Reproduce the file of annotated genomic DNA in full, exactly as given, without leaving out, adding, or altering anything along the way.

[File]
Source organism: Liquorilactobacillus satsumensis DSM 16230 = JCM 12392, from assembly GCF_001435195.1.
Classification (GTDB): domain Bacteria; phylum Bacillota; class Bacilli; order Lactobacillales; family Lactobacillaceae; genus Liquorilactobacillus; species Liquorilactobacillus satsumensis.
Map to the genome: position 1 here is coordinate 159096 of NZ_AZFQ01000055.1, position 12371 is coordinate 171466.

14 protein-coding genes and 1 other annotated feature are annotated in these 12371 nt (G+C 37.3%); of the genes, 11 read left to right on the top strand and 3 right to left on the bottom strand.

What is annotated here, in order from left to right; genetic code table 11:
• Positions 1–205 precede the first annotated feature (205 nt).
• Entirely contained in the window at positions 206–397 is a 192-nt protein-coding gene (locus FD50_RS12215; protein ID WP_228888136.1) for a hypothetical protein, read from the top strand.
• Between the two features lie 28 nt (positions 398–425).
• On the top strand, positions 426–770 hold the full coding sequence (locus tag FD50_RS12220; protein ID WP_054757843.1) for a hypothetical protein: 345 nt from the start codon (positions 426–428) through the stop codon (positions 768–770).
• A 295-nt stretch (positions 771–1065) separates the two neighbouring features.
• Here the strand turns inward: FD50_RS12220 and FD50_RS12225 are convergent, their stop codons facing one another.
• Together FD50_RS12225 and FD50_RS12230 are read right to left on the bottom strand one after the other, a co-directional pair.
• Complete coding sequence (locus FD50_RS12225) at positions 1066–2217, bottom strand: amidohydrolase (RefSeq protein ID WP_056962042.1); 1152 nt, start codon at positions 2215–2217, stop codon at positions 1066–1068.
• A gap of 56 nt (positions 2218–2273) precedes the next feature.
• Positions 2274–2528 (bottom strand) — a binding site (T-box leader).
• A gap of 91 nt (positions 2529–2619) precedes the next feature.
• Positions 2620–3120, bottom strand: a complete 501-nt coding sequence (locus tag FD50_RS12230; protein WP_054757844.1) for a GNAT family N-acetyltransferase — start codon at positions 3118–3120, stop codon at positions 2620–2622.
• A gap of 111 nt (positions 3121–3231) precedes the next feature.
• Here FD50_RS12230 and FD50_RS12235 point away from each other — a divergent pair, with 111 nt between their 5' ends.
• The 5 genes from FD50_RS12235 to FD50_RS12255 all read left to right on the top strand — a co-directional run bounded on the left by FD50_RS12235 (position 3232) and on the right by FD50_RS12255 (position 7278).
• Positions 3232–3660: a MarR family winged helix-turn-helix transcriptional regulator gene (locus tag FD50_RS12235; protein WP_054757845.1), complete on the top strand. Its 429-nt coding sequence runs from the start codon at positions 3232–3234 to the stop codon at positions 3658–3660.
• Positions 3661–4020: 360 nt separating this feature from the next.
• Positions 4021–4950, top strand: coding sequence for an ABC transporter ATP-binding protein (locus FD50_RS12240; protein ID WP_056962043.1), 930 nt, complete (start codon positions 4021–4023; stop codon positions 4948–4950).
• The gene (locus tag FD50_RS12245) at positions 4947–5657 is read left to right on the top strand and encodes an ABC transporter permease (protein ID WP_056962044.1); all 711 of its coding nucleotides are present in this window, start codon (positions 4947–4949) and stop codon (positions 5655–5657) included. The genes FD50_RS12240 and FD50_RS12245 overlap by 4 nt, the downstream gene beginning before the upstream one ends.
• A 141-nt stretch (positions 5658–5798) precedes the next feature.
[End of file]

Source organism: Liquorilactobacillus satsumensis DSM 16230 = JCM 12392, from assembly GCF_001435195.1.
Classification (GTDB): domain Bacteria; phylum Bacillota; class Bacilli; order Lactobacillales; family Lactobacillaceae; genus Liquorilactobacillus; species Liquorilactobacillus satsumensis.
Map to the genome: position 1 here is coordinate 159096 of NZ_AZFQ01000055.1, position 12371 is coordinate 171466.

14 protein-coding genes and 1 other annotated feature are annotated in these 12371 nt (G+C 37.3%); of the genes, 11 read left to right on the top strand and 3 right to left on the bottom strand.

What is annotated here, in order from left to right; genetic code table 11:
• Positions 1–205 precede the first annotated feature (205 nt).
• Entirely contained in the window at positions 206–397 is a 192-nt protein-coding gene (locus FD50_RS12215; protein ID WP_228888136.1) for a hypothetical protein, read from the top strand.
• Between the two features lie 28 nt (positions 398–425).
• On the top strand, positions 426–770 hold the full coding sequence (locus tag FD50_RS12220; protein ID WP_054757843.1) for a hypothetical protein: 345 nt from the start codon (positions 426–428) through the stop codon (positions 768–770).
• A 295-nt stretch (positions 771–1065) separates the two neighbouring features.
• Here the strand turns inward: FD50_RS12220 and FD50_RS12225 are convergent, their stop codons facing one another.
• Together FD50_RS12225 and FD50_RS12230 are read right to left on the bottom strand one after the other, a co-directional pair.
• Complete coding sequence (locus FD50_RS12225) at positions 1066–2217, bottom strand: amidohydrolase (RefSeq protein ID WP_056962042.1); 1152 nt, start codon at positions 2215–2217, stop codon at positions 1066–1068.
• A gap of 56 nt (positions 2218–2273) precedes the next feature.
• Positions 2274–2528 (bottom strand) — a binding site (T-box leader).
• A gap of 91 nt (positions 2529–2619) precedes the next feature.
• Positions 2620–3120, bottom strand: a complete 501-nt coding sequence (locus tag FD50_RS12230; protein WP_054757844.1) for a GNAT family N-acetyltransferase — start codon at positions 3118–3120, stop codon at positions 2620–2622.
• A gap of 111 nt (positions 3121–3231) precedes the next feature.
• Here FD50_RS12230 and FD50_RS12235 point away from each other — a divergent pair, with 111 nt between their 5' ends.
• The 5 genes from FD50_RS12235 to FD50_RS12255 all read left to right on the top strand — a co-directional run bounded on the left by FD50_RS12235 (position 3232) and on the right by FD50_RS12255 (position 7278).
• Positions 3232–3660: a MarR family winged helix-turn-helix transcriptional regulator gene (locus tag FD50_RS12235; protein WP_054757845.1), complete on the top strand. Its 429-nt coding sequence runs from the start codon at positions 3232–3234 to the stop codon at positions 3658–3660.
• Positions 3661–4020: 360 nt separating this feature from the next.
• Positions 4021–4950, top strand: coding sequence for an ABC transporter ATP-binding protein (locus FD50_RS12240; protein ID WP_056962043.1), 930 nt, complete (start codon positions 4021–4023; stop codon positions 4948–4950).
• The gene (locus tag FD50_RS12245) at positions 4947–5657 is read left to right on the top strand and encodes an ABC transporter permease (protein ID WP_056962044.1); all 711 of its coding nucleotides are present in this window, start codon (positions 4947–4949) and stop codon (positions 5655–5657) included. The genes FD50_RS12240 and FD50_RS12245 overlap by 4 nt, the downstream gene beginning before the upstream one ends.
• A 141-nt stretch (positions 5658–5798) precedes the next feature.